The questions that land in the Ask Umbra inbox are, by turns, incredibly vague, hyper-specific, heartily baffling, and genuinely touching. (Send more of them!) But there are very few that ask for help in making community-level change, which is what we’re supposed to be doing here these days.
When Jada Glaves, 17, wrote to me about trying to start a food recovery program, I had to try to help her figure it out. The Alaska teen wants to save untouched, unwrapped, unexpired food from school lunches for the students who might need it at home. It’s one of the least abstract good causes in the world.
I called Glaves to talk about what she wanted to do, and she explained some things going on in her life by way of introduction: Being student body president, which she loves. Starting soccer and basketball in December. Planning the Halloween dance. (“I really like making students’ high school experience as memorable as possible,” she said.)
But as a student leader, Glaves is aware of the fact that many students at her school depend on school lunch for their nutritional needs — which means that they’re probably not getting those needs met at home.
Glaves and about 55,000 other people live on and around the Kenai Peninsula, a New-Jersey-sized spot of land that juts off Anchorage. It suffers from the same ills as much of rural-ish America: a 7.4 percent unemployment rate, the ghosts of dead industrial jobs, the highest per capita rate of opioid prescription in the state. Alaska also, by nature of its geographic situation and inhospitable farming climate, has higher-than-average food prices.
Linda Swarner, executive director of the Kenai Peninsula Food Bank, explained to me that she’s seen demand for their services increase over the years, enough that the warehouse capacity for donated food doesn’t meet all the demand. “We simply don’t have the inventory to meet all the demands of the agencies that are helping to meet hungry people,” she added. When I told her what Glaves was trying to do, she said: “Tell her to call me.”
Public schools are federally mandated to distribute a certain amount and certain kinds of foods, many of which go uneaten, including individually wrapped pieces of fruit, cartons of milk, etc. We can address the ins and outs of school food law another day. Right now, we’re thinking about Glaves’ problem, which is how to distribute that uneaten food to kids who could really use it.
One model is a program started about three years ago by Tricia Clough, the head chef at a K-12 school in Klawock City. It’s an Alaskan island town roughly 1,000 miles south of the Kenai Peninsula with a “totem park, a few gas stations, and a library that just closed due to funding,” Clough explained. There’s significant poverty in the community, and over half of the school’s students are eligible for free or reduced lunch.
Thanks to her efforts, with the guidance of the organization Food Rescue, the cafeteria now has a “share table” where students can leave the packaged food that they don’t eat for other students, a practice that Clough has had to instill from the younger students on up. By the time after-school tutoring sessions are over, it’s pretty much all gone.
To start the program, she just put up signs pointing to the share table and said, “We’re doing this now.” No one objected. “How could they tell me no? They were throwing away good food.” She advised Glaves, however, to consult with her principal and school district officials to get approval. But also, she added: “Call me.”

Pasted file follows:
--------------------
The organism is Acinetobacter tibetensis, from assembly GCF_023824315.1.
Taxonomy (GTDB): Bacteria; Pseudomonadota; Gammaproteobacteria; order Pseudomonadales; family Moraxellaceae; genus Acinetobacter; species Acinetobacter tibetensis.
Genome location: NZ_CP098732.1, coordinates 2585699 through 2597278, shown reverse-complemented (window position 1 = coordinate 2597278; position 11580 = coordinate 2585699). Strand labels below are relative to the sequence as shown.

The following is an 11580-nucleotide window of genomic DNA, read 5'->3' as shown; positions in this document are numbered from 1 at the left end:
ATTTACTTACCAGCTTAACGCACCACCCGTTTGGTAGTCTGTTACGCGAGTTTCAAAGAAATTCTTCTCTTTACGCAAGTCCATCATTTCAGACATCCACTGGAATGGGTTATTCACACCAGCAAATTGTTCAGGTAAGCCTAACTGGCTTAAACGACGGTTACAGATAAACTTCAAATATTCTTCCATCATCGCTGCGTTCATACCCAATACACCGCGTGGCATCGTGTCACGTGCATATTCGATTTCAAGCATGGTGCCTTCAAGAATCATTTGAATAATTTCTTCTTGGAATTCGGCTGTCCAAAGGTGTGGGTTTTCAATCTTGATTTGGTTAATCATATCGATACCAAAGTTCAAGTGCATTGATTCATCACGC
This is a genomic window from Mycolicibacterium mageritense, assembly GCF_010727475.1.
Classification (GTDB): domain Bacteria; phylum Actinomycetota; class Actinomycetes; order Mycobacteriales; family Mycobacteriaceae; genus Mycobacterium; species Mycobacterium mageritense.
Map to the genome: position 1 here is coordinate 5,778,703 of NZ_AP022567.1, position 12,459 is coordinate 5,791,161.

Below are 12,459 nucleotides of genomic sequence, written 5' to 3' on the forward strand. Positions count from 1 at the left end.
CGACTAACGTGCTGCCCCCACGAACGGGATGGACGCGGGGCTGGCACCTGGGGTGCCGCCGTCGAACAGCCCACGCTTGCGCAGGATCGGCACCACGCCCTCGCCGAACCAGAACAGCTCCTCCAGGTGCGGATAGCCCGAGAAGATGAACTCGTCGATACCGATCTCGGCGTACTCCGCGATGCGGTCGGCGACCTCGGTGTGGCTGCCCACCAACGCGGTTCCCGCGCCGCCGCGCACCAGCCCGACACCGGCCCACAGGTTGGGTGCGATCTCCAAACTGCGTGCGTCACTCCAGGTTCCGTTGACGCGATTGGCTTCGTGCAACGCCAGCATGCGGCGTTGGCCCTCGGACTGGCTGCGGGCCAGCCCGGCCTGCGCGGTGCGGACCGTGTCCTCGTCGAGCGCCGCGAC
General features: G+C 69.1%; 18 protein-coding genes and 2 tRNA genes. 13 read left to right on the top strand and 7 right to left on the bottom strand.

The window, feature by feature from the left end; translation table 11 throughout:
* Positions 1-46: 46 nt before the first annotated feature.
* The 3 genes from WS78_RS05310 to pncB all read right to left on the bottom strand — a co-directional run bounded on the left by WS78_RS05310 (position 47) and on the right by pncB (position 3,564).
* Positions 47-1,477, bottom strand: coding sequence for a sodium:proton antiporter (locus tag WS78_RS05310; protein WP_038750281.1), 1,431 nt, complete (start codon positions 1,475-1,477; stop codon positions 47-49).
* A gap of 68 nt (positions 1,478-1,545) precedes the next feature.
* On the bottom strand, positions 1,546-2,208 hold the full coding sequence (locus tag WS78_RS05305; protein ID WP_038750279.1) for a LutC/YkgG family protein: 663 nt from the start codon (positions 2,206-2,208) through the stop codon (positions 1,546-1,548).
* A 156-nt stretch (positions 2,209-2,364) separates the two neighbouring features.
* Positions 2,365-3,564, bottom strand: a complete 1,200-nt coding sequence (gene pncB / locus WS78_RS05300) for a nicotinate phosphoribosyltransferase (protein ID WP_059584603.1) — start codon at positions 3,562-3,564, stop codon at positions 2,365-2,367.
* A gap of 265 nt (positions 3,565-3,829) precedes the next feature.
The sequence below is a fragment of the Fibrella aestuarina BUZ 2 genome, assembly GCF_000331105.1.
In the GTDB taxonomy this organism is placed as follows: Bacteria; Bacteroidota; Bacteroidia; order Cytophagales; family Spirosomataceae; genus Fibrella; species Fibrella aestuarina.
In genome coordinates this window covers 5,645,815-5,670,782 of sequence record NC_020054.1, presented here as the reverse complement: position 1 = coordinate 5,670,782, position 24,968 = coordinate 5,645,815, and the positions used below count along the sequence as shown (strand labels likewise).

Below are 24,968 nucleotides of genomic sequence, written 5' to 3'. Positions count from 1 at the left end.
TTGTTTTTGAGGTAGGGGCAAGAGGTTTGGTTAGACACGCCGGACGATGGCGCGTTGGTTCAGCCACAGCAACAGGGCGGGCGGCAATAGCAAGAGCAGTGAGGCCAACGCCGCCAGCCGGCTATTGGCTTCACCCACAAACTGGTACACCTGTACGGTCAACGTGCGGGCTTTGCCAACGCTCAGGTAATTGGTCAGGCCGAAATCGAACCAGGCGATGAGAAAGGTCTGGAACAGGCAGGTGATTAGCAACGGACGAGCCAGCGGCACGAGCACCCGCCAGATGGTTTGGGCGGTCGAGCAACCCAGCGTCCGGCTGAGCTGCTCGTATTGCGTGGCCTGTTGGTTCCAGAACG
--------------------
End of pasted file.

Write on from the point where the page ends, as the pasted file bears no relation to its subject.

To get a student perspective, I reached out to Danny Freiband. Freiband, also with the help of Food Rescue, recently organized a “tray-to-trash” food recovery program in the Ann Arbor school district, which program will donate unwrapped items to food banks in the area. When I asked Freiband, a 16-year-old senior, if he thinks the food waste issue has taken off yet, he had so much to say that his sentences toppled over each other:
“A big reason this cause is not popular is because people don’t know they can do it. That’s so genuine. It was only until somewhat recently that it was 100 percent legally clear that you could do it,” he said. Freiband is referring to the Bill Emerson Good Samaritan Act, a 1996 federal law that frees an organization of liability in donating food items except in cases of gross negligence. (Indeed, an Evergreene Digest article from 2013 noted that the legislation was “obscure.”)
“It literally said, like, schools have no liability, educational institutions have no liability if they donate this food,” Freiband said. “If there were awareness raised that food recovery were completely possible, and completely legal, it would probably gain popularity.” He then insisted, regarding Glaves: “She’s more than welcome to contact me.”
The reason I called each of these people is to prove to Glaves that, first of all, there’s precedent for the type of program she wants to start; second of all, there are people her age who are really committed to food recovery; and third of all, every single person I spoke with wants to use their experience to help her! (I’ve sent her the contact info of everyone interviewed here and I’ll keep in contact with Glaves to see how things play out.)
But to start, here’s Freiband’s advice, from one teen to another: Recruit other students to help with the organizing, because it’s not easy to do alone. Get your principal, school district officials, and school food service provider on board with the project. And, finally:
“Be guided by the fact that what you’re doing is right. This excess food should be going to hungry people. There’s just no question about it. From there, everything will fall into place.”
This post has been updated to include the name of an organization that’s helped plan similar efforts and to clarify the Bill Emerson Act.